Pelton mail: Do NBA players shoot 3s better now, or not?

This week’s mailbag features your questions on the home teams in Southern California, length of games, and more.

You can tweet your questions using the hashtag #peltonmailbag or email them to

“Are NBA players not getting better at 3-point shooting despite the emphasis on shooting 3s?”

– Kevin Pelton

Time for the occasional question that pops into my own head, in this case while I was reading Michael Grange’s fascinating piece on the Noalytics software the Toronto Raptors are using to track — and hopefully improve — players’ accuracy during shooting sessions at the team’s practice facility.

Grange wonders how much all the shooting players do without feedback is really helping, noting that the league’s 3-point percentage hasn’t gone up much since the league moved the line back to its current distance in 1997-98. (I’ve noted that other basketball leagues have also settled in at similar percentages from 3-point range.)

I think the issue here is, as teams hunt for more 3s, that has inevitably meant attempting more difficult ones. For example, over the four full seasons for which we have tracking data, the percentage of 3s taken off the dribble (pull-ups, in the parlance of has increased from 23.5 percent of attempts to 25.0 percent. Since pull-up 3s are much lower percentage (32.3 percent last season) than catch-and-shoots (36.9 percent), that will serve to decrease accuracy relative to actual improvement.

Consider also how many more players have the green light to shoot 3s now. In 1997-98, 109 NBA players attempted at least 100 3-pointers. Last season, that number was 232 — nearly half the players who appeared in a game (486). If we somehow had the ability to give players from different eras the exact same quality of shots in terms of defensive coverage, catch-and-shoot vs. off-the-dribble and the ability of the shooter, I suspect we’d see a dramatically greater improvement in 3-point percentage that is apparent looking only at league average.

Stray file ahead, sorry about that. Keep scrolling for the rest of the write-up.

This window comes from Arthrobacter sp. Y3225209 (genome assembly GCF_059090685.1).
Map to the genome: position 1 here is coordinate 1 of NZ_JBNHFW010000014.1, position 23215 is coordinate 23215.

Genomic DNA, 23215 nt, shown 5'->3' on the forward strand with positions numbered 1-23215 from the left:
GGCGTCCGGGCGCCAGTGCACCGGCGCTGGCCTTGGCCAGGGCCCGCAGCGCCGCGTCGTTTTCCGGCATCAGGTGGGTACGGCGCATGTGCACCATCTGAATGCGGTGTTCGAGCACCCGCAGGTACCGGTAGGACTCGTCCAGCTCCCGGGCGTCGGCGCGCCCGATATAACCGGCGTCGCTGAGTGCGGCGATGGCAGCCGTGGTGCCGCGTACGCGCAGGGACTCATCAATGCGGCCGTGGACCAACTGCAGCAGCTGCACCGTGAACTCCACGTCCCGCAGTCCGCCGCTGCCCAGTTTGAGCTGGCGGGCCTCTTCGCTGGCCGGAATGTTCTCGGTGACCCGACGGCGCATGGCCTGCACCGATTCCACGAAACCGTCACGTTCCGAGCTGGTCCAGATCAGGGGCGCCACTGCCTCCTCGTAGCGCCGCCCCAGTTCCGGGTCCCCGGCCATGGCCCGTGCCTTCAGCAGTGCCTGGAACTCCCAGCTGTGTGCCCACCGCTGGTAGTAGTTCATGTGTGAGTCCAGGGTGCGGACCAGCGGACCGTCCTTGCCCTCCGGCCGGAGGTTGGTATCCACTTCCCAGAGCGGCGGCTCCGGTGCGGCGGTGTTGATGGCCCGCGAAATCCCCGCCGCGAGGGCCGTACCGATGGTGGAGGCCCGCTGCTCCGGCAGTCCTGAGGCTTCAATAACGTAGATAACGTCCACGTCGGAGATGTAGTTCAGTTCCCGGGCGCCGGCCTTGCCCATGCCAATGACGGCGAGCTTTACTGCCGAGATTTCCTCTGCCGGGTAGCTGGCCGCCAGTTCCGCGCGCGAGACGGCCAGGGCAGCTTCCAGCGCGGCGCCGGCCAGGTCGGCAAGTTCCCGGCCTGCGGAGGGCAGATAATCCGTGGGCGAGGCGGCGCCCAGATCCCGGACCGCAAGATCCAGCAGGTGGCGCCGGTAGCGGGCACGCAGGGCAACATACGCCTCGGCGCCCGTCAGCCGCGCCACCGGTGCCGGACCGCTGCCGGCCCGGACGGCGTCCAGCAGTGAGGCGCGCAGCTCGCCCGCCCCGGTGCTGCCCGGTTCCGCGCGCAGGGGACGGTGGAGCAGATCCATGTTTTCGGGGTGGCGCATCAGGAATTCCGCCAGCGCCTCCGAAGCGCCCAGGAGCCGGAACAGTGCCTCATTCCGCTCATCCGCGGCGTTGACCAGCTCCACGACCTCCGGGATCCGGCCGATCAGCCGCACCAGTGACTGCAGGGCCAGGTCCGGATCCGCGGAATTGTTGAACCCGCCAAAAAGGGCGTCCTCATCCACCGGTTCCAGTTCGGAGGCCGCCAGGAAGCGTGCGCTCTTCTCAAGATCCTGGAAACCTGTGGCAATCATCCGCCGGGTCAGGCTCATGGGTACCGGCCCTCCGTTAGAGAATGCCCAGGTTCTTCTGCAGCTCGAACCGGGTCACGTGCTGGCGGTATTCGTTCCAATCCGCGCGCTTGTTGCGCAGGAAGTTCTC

This is a really fascinating question because it gets at the thorny one of what creates home-court (or field, depending on the sport) advantage. Among the major American sports, the LA Clippers and Los Angeles Lakers are the lone two teams who both share a home field and play each other on a regular basis. (The NFL’s New York Giants and New York Jets, like all teams in opposite conferences, play each other once every four years in the regular season.)

Since the two teams moved into Staples Center in 1999, they’ve met 72 times. When the Lakers are the home team, they’ve gone 23-13 (.639) with a plus-2.6 point differential. When the Clippers are the home team, they’ve gone 19-17 (.528) with a plus-1.3 point differential. With travel, sightlines and other factors constant, that implies the home crowd (and I suppose the home jerseys and the actual court) are worth almost four points per game — about two-thirds of the league-wide home-court advantage (6.3 points per game) over that span.

While that could be attributed to the motivation provided by home fans, it’s also consistent with what Tobias Moskowitz and Jon Wilner argued in their book “Scorecasting,” that home advantage is mostly a product of how referees react to home crowds.